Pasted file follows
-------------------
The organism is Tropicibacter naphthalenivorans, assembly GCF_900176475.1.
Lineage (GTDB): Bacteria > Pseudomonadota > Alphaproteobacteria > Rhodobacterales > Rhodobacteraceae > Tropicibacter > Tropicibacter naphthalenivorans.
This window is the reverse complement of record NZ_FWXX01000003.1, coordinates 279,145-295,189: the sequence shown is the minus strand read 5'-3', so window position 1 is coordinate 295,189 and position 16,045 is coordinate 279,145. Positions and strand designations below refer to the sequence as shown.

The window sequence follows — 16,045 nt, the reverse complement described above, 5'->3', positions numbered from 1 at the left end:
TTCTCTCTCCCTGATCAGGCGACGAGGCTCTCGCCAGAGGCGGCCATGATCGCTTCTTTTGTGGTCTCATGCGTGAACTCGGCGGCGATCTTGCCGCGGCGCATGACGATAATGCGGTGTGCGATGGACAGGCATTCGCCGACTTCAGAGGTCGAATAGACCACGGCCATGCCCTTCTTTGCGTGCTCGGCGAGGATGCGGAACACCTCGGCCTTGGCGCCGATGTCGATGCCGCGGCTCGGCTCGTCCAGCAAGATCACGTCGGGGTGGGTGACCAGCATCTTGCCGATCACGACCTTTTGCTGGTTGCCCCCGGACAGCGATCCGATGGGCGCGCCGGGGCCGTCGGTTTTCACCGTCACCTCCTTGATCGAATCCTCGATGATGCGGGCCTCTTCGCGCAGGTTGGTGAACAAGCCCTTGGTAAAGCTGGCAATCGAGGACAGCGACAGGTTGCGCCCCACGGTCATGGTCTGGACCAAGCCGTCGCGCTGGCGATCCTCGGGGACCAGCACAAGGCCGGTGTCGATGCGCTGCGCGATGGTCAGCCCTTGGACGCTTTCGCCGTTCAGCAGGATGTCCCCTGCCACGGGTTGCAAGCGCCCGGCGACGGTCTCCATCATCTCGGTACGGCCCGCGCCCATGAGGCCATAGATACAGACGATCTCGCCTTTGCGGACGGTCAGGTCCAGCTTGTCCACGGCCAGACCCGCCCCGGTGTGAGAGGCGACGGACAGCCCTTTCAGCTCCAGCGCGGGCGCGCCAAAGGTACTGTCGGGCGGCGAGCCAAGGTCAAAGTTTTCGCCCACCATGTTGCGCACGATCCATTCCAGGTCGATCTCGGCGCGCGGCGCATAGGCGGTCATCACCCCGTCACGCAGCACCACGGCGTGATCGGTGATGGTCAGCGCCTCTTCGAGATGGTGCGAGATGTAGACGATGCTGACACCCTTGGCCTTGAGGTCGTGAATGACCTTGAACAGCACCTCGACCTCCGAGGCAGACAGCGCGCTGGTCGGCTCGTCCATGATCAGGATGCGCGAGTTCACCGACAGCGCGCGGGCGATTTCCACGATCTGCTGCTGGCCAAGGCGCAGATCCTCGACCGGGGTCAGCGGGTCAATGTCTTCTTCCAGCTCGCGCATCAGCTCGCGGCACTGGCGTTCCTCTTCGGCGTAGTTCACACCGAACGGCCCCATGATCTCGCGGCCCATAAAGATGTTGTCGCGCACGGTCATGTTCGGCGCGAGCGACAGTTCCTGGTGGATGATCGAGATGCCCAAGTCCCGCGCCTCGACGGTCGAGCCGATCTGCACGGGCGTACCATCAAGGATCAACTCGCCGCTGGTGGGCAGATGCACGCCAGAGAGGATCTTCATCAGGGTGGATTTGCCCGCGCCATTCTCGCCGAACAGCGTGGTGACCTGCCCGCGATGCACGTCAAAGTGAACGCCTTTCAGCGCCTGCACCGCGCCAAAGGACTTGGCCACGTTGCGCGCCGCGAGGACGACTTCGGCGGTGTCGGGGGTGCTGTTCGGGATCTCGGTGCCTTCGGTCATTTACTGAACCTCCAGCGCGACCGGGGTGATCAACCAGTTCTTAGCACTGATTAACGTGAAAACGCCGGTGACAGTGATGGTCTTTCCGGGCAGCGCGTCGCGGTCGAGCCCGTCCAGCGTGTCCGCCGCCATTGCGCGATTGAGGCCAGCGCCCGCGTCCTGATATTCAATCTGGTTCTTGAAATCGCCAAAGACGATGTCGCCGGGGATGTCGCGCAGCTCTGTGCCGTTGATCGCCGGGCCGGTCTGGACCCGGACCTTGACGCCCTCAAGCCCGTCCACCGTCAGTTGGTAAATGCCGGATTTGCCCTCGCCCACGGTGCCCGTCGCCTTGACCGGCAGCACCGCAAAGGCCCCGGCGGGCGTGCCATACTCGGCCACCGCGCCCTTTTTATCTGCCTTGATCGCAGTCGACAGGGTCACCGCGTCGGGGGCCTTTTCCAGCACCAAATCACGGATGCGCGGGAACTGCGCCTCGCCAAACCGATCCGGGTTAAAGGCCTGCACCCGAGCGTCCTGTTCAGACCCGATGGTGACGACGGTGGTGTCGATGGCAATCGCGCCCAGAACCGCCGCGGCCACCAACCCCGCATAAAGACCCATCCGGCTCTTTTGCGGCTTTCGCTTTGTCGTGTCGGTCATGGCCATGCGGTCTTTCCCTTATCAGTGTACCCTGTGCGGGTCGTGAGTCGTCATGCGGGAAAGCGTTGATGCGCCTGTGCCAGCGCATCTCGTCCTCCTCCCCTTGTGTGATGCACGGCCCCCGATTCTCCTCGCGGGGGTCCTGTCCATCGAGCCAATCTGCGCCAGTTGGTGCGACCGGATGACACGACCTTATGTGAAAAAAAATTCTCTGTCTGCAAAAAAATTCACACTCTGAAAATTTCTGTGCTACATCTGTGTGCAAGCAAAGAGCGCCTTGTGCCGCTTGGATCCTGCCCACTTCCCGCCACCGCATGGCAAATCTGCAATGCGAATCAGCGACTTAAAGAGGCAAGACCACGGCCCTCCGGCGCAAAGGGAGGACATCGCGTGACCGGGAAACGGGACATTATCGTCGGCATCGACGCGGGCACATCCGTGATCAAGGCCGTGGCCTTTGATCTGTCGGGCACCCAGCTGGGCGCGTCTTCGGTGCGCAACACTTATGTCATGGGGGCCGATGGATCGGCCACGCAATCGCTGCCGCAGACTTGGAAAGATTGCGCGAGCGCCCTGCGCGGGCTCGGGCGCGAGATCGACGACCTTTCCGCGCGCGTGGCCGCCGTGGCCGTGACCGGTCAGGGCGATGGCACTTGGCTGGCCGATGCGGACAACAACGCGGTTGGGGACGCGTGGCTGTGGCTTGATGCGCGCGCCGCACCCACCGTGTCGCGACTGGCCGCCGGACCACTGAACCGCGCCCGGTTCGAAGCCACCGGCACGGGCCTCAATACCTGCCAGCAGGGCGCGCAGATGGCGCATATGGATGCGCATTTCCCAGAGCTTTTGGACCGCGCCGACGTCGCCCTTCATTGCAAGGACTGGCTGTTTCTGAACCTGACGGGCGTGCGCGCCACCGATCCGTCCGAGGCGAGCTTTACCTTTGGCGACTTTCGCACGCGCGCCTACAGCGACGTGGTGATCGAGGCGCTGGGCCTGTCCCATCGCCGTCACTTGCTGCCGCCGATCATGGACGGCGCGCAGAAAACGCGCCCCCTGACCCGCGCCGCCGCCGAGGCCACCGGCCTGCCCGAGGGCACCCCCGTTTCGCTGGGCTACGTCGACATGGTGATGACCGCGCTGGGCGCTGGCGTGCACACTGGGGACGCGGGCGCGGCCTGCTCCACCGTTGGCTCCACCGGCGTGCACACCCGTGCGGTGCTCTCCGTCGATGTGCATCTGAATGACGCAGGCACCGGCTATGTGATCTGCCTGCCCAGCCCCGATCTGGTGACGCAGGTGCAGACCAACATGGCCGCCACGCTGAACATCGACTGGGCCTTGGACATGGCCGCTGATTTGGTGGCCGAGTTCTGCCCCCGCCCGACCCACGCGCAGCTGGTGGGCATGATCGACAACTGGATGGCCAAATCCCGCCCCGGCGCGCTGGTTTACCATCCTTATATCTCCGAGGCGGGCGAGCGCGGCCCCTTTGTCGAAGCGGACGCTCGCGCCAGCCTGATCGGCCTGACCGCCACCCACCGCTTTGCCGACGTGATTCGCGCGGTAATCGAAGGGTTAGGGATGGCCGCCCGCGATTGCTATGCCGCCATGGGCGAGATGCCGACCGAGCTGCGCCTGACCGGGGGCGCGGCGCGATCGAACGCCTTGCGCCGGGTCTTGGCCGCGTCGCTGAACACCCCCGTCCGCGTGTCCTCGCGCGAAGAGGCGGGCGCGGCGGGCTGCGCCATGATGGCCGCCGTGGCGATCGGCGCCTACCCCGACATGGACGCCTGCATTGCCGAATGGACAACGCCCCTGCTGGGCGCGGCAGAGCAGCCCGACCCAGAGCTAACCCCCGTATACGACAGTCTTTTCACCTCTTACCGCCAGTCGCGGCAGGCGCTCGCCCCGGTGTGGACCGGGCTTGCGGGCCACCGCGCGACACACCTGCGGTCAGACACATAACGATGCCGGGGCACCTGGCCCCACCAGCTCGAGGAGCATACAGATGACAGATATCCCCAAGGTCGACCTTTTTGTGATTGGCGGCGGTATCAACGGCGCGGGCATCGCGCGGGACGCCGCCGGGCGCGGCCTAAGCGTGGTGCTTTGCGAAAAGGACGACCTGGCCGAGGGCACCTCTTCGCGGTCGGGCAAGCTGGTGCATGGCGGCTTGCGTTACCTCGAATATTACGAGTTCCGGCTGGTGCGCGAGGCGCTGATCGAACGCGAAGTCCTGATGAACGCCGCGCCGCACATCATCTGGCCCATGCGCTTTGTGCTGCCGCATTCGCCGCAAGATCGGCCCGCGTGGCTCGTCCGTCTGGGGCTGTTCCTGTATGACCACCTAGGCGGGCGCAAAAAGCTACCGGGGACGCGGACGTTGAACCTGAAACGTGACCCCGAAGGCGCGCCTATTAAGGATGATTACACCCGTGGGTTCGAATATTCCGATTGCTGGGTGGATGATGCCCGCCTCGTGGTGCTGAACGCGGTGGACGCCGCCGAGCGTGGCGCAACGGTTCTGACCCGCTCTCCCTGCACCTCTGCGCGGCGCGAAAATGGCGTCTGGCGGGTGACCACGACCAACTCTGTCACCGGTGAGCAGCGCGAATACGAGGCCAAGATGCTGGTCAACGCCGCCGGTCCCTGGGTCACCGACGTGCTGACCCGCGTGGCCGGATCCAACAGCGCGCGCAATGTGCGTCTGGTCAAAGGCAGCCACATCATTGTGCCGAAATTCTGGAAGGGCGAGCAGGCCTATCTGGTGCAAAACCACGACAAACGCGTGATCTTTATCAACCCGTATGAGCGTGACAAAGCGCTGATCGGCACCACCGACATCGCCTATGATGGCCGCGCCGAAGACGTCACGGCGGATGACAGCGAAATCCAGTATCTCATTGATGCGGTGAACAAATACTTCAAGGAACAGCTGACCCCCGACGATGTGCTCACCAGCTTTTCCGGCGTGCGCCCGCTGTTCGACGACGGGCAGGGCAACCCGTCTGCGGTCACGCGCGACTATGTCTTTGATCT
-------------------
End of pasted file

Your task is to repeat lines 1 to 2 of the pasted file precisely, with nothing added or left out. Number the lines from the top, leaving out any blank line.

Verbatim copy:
The organism is Tropicibacter naphthalenivorans, assembly GCF_900176475.1.
Lineage (GTDB): Bacteria > Pseudomonadota > Alphaproteobacteria > Rhodobacterales > Rhodobacteraceae > Tropicibacter > Tropicibacter naphthalenivorans.